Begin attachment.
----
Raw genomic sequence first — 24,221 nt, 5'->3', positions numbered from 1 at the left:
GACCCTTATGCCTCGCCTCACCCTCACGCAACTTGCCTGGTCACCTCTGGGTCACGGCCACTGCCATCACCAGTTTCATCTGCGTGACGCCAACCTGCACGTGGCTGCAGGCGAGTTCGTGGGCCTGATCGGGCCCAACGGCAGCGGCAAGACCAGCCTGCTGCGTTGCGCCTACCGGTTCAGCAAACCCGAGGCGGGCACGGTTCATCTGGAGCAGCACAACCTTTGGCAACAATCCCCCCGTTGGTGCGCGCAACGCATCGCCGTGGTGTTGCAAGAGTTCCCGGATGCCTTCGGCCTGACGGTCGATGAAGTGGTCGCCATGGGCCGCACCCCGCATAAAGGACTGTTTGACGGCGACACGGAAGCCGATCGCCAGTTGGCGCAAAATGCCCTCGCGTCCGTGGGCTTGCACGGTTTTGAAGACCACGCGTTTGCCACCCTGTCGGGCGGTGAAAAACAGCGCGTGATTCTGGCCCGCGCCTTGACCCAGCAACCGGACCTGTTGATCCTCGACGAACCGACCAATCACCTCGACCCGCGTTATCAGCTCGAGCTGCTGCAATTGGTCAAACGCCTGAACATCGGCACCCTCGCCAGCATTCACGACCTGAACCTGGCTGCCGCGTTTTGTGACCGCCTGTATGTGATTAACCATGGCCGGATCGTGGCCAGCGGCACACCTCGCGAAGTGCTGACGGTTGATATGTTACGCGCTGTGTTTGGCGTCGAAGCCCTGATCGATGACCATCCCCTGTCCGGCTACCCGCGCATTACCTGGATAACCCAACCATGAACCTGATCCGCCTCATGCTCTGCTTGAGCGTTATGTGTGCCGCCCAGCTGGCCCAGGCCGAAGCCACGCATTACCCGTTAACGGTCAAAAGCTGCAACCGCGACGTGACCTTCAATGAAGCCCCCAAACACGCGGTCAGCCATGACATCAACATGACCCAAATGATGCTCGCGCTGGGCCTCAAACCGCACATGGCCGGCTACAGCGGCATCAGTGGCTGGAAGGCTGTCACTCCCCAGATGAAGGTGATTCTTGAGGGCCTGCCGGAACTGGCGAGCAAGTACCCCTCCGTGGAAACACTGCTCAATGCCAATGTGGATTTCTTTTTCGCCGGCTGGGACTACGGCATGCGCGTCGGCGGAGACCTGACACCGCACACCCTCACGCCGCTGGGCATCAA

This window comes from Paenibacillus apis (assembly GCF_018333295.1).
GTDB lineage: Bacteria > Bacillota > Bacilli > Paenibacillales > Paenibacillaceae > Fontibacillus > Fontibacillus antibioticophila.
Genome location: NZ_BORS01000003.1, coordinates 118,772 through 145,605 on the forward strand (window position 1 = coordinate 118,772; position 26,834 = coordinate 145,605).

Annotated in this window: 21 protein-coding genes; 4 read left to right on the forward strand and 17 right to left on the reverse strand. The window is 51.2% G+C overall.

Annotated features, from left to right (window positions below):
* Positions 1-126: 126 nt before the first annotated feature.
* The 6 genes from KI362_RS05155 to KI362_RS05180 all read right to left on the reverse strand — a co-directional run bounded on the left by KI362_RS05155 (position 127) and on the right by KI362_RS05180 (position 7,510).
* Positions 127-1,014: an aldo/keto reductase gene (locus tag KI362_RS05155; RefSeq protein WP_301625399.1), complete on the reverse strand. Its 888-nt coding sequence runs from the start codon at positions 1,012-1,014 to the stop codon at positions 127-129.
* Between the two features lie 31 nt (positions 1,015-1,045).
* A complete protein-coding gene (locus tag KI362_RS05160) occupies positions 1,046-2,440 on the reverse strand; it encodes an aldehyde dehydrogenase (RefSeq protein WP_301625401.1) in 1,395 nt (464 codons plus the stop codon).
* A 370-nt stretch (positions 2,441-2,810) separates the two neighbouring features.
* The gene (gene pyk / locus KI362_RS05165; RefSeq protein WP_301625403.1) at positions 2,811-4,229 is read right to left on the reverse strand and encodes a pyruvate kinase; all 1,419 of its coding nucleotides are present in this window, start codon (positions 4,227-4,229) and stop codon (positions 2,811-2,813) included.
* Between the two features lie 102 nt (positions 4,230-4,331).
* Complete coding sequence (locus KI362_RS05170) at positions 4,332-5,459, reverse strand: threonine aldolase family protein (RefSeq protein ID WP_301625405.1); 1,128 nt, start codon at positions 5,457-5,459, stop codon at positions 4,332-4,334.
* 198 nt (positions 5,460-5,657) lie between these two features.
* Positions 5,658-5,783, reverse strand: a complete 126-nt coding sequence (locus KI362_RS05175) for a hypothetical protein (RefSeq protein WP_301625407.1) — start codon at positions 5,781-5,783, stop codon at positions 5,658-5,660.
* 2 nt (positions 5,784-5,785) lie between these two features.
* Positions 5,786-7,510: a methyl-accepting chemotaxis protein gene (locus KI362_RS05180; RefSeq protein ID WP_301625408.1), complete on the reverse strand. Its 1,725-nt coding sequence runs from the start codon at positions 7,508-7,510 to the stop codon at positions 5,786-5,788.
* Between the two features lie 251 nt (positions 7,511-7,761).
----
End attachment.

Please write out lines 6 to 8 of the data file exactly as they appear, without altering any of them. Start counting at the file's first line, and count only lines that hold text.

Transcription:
Annotated in this window: 21 protein-coding genes; 4 read left to right on the forward strand and 17 right to left on the reverse strand. The window is 51.2% G+C overall.

Annotated features, from left to right (window positions below):
* Positions 1-126: 126 nt before the first annotated feature.